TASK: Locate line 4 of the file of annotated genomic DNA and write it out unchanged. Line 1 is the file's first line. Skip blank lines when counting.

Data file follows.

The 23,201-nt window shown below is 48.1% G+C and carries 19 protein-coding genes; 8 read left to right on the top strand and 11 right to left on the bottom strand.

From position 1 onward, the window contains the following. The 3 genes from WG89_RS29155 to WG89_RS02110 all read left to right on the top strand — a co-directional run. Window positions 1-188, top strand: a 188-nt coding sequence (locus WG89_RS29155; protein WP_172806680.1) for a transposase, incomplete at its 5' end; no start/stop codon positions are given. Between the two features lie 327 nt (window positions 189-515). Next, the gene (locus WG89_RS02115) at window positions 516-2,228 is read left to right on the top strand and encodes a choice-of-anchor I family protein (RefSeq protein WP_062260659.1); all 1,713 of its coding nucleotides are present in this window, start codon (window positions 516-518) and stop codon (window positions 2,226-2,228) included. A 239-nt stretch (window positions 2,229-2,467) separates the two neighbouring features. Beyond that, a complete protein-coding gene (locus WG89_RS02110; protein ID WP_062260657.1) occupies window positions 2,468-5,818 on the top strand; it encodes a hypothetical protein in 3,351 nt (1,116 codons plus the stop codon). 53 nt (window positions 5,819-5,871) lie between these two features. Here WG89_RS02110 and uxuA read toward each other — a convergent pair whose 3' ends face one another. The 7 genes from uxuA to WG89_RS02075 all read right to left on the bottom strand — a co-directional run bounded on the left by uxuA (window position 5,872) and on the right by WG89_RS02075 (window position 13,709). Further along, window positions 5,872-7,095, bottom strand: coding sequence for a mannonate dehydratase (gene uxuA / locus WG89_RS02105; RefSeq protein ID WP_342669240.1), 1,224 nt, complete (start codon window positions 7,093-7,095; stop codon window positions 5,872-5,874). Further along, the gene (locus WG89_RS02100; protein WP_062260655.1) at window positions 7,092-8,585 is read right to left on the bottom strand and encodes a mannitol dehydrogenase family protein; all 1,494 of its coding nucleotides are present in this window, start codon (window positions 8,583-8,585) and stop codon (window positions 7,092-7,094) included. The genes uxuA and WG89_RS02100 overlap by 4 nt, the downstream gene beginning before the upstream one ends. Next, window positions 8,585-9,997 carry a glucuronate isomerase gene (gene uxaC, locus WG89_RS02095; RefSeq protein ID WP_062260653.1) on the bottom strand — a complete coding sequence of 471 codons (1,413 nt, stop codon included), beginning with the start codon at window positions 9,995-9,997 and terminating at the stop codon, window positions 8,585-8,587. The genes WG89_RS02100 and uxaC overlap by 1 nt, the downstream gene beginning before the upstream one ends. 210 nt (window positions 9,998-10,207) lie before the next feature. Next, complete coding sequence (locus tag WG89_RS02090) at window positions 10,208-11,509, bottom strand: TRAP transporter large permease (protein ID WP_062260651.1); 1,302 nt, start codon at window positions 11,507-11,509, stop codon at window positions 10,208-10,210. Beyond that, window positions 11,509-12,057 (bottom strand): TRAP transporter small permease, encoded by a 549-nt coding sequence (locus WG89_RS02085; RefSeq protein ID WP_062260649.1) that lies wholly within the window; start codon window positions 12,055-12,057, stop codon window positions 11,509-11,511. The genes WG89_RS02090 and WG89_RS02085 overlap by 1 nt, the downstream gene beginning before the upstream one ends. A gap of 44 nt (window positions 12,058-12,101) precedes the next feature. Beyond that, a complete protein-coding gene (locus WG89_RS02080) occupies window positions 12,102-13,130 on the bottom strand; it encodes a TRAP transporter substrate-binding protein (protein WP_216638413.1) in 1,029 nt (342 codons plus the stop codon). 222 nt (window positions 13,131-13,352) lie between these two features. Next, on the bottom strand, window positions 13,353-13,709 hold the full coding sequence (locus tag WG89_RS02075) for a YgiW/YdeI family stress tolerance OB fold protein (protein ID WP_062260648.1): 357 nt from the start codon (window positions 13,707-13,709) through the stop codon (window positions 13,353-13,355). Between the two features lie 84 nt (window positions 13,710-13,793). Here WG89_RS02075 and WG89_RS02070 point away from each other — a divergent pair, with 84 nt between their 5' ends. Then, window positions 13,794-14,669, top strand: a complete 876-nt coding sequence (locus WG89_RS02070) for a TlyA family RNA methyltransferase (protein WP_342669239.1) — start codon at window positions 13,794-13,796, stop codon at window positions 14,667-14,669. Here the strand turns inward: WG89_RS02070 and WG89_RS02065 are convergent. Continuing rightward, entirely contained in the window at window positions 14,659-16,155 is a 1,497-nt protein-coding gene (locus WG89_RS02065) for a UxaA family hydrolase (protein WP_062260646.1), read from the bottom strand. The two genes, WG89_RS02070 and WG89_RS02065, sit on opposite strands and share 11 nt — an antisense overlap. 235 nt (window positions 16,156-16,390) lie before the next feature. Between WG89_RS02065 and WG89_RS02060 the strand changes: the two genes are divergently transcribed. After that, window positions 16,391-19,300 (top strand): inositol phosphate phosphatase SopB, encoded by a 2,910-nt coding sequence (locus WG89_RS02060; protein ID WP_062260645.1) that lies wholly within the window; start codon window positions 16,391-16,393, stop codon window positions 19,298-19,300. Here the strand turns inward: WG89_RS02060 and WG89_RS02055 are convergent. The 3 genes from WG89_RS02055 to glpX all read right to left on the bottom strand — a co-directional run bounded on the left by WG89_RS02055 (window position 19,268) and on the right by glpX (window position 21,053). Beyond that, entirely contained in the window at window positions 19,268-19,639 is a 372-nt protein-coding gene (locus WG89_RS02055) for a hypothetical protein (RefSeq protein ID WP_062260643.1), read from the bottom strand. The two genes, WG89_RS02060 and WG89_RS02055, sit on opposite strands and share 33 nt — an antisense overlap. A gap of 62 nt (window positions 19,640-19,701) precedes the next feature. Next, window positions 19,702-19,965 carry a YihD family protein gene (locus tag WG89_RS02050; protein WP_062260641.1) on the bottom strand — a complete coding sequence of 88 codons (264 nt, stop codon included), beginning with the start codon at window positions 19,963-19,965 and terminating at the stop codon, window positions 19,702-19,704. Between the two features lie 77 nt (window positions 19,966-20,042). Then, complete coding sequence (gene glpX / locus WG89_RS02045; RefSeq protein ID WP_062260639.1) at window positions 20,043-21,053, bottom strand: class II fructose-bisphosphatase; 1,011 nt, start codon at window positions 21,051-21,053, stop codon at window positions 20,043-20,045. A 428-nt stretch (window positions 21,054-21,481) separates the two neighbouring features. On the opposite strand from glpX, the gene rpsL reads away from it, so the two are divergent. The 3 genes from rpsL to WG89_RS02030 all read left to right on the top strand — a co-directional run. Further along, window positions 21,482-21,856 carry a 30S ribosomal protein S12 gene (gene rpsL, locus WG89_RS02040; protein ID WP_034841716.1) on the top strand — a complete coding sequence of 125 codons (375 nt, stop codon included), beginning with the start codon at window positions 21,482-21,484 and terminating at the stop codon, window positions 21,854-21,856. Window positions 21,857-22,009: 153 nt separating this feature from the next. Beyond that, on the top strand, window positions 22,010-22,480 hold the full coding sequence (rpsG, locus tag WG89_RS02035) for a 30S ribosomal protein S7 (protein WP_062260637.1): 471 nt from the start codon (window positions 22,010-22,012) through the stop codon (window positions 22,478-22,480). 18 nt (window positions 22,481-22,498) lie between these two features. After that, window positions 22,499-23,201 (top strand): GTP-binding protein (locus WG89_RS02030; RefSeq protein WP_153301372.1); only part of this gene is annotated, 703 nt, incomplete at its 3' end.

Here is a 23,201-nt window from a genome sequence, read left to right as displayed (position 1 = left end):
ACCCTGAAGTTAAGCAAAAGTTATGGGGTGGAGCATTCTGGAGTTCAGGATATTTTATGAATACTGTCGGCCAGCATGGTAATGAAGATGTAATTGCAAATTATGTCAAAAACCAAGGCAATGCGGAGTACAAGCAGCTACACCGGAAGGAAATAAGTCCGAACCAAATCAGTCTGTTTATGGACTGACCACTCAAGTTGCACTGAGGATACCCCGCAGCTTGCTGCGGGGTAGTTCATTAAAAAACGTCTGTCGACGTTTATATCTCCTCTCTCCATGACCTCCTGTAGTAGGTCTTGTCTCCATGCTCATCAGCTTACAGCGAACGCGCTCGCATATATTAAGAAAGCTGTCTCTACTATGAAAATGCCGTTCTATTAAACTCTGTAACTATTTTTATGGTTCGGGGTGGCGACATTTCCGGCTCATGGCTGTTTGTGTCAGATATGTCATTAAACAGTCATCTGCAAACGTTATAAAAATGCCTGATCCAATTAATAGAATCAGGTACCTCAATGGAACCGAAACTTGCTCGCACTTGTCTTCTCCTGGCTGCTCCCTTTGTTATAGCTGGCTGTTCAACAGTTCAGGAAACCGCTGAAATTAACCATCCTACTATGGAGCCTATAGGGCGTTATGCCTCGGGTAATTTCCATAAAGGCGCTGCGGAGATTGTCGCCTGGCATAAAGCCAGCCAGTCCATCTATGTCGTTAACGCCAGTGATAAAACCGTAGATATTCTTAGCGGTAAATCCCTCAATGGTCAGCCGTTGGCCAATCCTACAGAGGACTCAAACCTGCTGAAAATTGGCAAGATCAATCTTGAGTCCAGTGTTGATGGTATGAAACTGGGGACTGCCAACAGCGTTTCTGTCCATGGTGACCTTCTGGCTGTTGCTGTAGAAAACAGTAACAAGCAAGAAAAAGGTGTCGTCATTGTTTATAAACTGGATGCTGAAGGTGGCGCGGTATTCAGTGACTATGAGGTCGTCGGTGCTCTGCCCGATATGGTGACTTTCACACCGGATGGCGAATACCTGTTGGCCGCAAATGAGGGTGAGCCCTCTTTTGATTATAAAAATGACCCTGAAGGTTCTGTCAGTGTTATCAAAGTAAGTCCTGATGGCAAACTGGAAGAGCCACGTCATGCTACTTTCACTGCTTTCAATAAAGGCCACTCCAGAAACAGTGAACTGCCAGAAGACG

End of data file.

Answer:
ACCCTGAAGTTAAGCAAAAGTTATGGGGTGGAGCATTCTGGAGTTCAGGATATTTTATGAATACTGTCGGCCAGCATGGTAATGAAGATGTAATTGCAAATTATGTCAAAAACCAAGGCAATGCGGAGTACAAGCAGCTACACCGGAAGGAAATAAGTCCGAACCAAATCAGTCTGTTTATGGACTGACCACTCAAGTTGCACTGAGGATACCCCGCAGCTTGCTGCGGGGTAGTTCATTAAAAAACGTCTGTCGACGTTTATATCTCCTCTCTCCATGACCTCCTGTAGTAGGTCTTGTCTCCATGCTCATCAGCTTACAGCGAACGCGCTCGCATATATTAAGAAAGCTGTCTCTACTATGAAAATGCCGTTCTATTAAACTCTGTAACTATTTTTATGGTTCGGGGTGGCGACATTTCCGGCTCATGGCTGTTTGTGTCAGATATGTCATTAAACAGTCATCTGCAAACGTTATAAAAATGCCTGATCCAATTAATAGAATCAGGTACCTCAATGGAACCGAAACTTGCTCGCACTTGTCTTCTCCTGGCTGCTCCCTTTGTTATAGCTGGCTGTTCAACAGTTCAGGAAACCGCTGAAATTAACCATCCTACTATGGAGCCTATAGGGCGTTATGCCTCGGGTAATTTCCATAAAGGCGCTGCGGAGATTGTCGCCTGGCATAAAGCCAGCCAGTCCATCTATGTCGTTAACGCCAGTGATAAAACCGTAGATATTCTTAGCGGTAAATCCCTCAATGGTCAGCCGTTGGCCAATCCTACAGAGGACTCAAACCTGCTGAAAATTGGCAAGATCAATCTTGAGTCCAGTGTTGATGGTATGAAACTGGGGACTGCCAACAGCGTTTCTGTCCATGGTGACCTTCTGGCTGTTGCTGTAGAAAACAGTAACAAGCAAGAAAAAGGTGTCGTCATTGTTTATAAACTGGATGCTGAAGGTGGCGCGGTATTCAGTGACTATGAGGTCGTCGGTGCTCTGCCCGATATGGTGACTTTCACACCGGATGGCGAATACCTGTTGGCCGCAAATGAGGGTGAGCCCTCTTTTGATTATAAAAATGACCCTGAAGGTTCTGTCAGTGTTATCAAAGTAAGTCCTGATGGCAAACTGGAAGAGCCACGTCATGCTACTTTCACTGCTTTCAATAAAGGCCACTCCAGAAACAGTGAACTGCCAGAAGACG